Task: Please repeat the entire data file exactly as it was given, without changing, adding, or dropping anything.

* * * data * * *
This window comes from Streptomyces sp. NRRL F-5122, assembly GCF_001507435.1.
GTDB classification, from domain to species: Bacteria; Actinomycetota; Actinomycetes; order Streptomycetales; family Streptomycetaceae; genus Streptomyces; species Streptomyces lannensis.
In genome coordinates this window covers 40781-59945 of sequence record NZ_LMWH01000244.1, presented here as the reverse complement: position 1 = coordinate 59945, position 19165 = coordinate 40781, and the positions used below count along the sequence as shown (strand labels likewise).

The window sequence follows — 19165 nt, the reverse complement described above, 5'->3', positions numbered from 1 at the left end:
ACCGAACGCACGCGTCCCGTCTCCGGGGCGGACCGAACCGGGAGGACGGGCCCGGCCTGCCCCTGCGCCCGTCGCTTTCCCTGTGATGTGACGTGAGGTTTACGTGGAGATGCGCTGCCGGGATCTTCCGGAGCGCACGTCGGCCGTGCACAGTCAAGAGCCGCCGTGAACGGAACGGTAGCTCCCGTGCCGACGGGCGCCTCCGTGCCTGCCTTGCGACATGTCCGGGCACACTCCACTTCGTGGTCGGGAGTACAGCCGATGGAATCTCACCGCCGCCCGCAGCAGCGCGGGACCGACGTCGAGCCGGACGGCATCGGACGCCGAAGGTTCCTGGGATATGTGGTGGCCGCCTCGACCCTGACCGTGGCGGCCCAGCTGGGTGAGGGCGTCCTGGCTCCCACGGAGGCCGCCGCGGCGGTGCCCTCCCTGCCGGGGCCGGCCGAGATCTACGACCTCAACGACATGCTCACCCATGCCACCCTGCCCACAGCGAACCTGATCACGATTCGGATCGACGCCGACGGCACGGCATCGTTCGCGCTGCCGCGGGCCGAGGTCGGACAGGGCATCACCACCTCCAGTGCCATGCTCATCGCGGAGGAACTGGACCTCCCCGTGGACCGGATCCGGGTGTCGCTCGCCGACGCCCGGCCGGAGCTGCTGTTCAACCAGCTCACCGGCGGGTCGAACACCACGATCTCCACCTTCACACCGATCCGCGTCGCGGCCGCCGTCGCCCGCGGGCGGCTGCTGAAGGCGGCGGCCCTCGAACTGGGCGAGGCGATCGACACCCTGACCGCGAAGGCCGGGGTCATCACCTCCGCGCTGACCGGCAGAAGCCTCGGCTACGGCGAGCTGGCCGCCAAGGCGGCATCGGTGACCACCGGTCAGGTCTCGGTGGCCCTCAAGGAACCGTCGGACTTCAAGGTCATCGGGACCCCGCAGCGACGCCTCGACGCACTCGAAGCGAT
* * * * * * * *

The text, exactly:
This window comes from Streptomyces sp. NRRL F-5122, assembly GCF_001507435.1.
GTDB classification, from domain to species: Bacteria; Actinomycetota; Actinomycetes; order Streptomycetales; family Streptomycetaceae; genus Streptomyces; species Streptomyces lannensis.
In genome coordinates this window covers 40781-59945 of sequence record NZ_LMWH01000244.1, presented here as the reverse complement: position 1 = coordinate 59945, position 19165 = coordinate 40781, and the positions used below count along the sequence as shown (strand labels likewise).

The window sequence follows — 19165 nt, the reverse complement described above, 5'->3', positions numbered from 1 at the left end:
ACCGAACGCACGCGTCCCGTCTCCGGGGCGGACCGAACCGGGAGGACGGGCCCGGCCTGCCCCTGCGCCCGTCGCTTTCCCTGTGATGTGACGTGAGGTTTACGTGGAGATGCGCTGCCGGGATCTTCCGGAGCGCACGTCGGCCGTGCACAGTCAAGAGCCGCCGTGAACGGAACGGTAGCTCCCGTGCCGACGGGCGCCTCCGTGCCTGCCTTGCGACATGTCCGGGCACACTCCACTTCGTGGTCGGGAGTACAGCCGATGGAATCTCACCGCCGCCCGCAGCAGCGCGGGACCGACGTCGAGCCGGACGGCATCGGACGCCGAAGGTTCCTGGGATATGTGGTGGCCGCCTCGACCCTGACCGTGGCGGCCCAGCTGGGTGAGGGCGTCCTGGCTCCCACGGAGGCCGCCGCGGCGGTGCCCTCCCTGCCGGGGCCGGCCGAGATCTACGACCTCAACGACATGCTCACCCATGCCACCCTGCCCACAGCGAACCTGATCACGATTCGGATCGACGCCGACGGCACGGCATCGTTCGCGCTGCCGCGGGCCGAGGTCGGACAGGGCATCACCACCTCCAGTGCCATGCTCATCGCGGAGGAACTGGACCTCCCCGTGGACCGGATCCGGGTGTCGCTCGCCGACGCCCGGCCGGAGCTGCTGTTCAACCAGCTCACCGGCGGGTCGAACACCACGATCTCCACCTTCACACCGATCCGCGTCGCGGCCGCCGTCGCCCGCGGGCGGCTGCTGAAGGCGGCGGCCCTCGAACTGGGCGAGGCGATCGACACCCTGACCGCGAAGGCCGGGGTCATCACCTCCGCGCTGACCGGCAGAAGCCTCGGCTACGGCGAGCTGGCCGCCAAGGCGGCATCGGTGACCACCGGTCAGGTCTCGGTGGCCCTCAAGGAACCGTCGGACTTCAAGGTCATCGGGACCCCGCAGCGACGCCTCGACGCACTCGAAGCGAT